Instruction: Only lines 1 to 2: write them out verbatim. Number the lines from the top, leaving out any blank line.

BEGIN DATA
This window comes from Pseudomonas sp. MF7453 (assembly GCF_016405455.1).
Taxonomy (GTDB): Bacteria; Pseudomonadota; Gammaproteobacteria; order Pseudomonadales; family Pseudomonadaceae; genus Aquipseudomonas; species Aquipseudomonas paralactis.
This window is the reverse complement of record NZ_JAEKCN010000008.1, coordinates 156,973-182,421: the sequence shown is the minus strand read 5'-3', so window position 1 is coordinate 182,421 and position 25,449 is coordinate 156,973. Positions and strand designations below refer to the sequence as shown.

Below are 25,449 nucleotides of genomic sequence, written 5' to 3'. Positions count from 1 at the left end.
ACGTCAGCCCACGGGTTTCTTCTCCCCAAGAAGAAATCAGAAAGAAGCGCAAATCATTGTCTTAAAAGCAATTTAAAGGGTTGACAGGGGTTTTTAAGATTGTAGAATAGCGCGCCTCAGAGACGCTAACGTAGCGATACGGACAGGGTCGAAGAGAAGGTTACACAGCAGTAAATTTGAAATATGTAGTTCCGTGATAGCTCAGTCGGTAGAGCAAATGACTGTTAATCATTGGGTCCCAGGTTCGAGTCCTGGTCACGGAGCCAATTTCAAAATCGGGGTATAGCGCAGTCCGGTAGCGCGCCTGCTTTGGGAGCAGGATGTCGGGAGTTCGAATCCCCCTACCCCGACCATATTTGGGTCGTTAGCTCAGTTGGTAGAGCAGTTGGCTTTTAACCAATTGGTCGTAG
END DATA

This window comes from Pseudomonas sp. MF7453 (assembly GCF_016405455.1).
Taxonomy (GTDB): Bacteria; Pseudomonadota; Gammaproteobacteria; order Pseudomonadales; family Pseudomonadaceae; genus Aquipseudomonas; species Aquipseudomonas paralactis.